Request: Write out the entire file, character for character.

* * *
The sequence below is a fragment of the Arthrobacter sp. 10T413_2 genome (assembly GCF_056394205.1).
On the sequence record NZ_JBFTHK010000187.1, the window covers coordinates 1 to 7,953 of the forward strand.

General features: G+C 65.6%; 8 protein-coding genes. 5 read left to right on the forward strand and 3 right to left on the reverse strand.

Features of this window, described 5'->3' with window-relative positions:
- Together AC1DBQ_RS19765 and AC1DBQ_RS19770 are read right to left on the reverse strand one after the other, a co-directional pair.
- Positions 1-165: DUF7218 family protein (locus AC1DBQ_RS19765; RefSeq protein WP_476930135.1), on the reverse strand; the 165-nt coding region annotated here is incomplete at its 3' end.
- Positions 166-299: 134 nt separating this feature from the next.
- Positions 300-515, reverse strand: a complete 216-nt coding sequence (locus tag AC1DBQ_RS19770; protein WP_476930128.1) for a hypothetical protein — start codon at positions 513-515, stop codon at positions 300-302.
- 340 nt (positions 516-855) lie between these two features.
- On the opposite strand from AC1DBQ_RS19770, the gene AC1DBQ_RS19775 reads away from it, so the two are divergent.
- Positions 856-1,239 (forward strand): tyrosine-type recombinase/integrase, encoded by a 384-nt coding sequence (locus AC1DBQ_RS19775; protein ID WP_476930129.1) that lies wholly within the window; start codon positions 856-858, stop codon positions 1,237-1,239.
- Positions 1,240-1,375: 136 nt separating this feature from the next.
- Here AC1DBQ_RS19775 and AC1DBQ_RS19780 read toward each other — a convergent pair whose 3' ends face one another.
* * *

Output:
The sequence below is a fragment of the Arthrobacter sp. 10T413_2 genome (assembly GCF_056394205.1).
On the sequence record NZ_JBFTHK010000187.1, the window covers coordinates 1 to 7,953 of the forward strand.

General features: G+C 65.6%; 8 protein-coding genes. 5 read left to right on the forward strand and 3 right to left on the reverse strand.

Features of this window, described 5'->3' with window-relative positions:
- Together AC1DBQ_RS19765 and AC1DBQ_RS19770 are read right to left on the reverse strand one after the other, a co-directional pair.
- Positions 1-165: DUF7218 family protein (locus AC1DBQ_RS19765; RefSeq protein WP_476930135.1), on the reverse strand; the 165-nt coding region annotated here is incomplete at its 3' end.
- Positions 166-299: 134 nt separating this feature from the next.
- Positions 300-515, reverse strand: a complete 216-nt coding sequence (locus tag AC1DBQ_RS19770; protein WP_476930128.1) for a hypothetical protein — start codon at positions 513-515, stop codon at positions 300-302.
- 340 nt (positions 516-855) lie between these two features.
- On the opposite strand from AC1DBQ_RS19770, the gene AC1DBQ_RS19775 reads away from it, so the two are divergent.
- Positions 856-1,239 (forward strand): tyrosine-type recombinase/integrase, encoded by a 384-nt coding sequence (locus AC1DBQ_RS19775; protein ID WP_476930129.1) that lies wholly within the window; start codon positions 856-858, stop codon positions 1,237-1,239.
- Positions 1,240-1,375: 136 nt separating this feature from the next.
- Here AC1DBQ_RS19775 and AC1DBQ_RS19780 read toward each other — a convergent pair whose 3' ends face one another.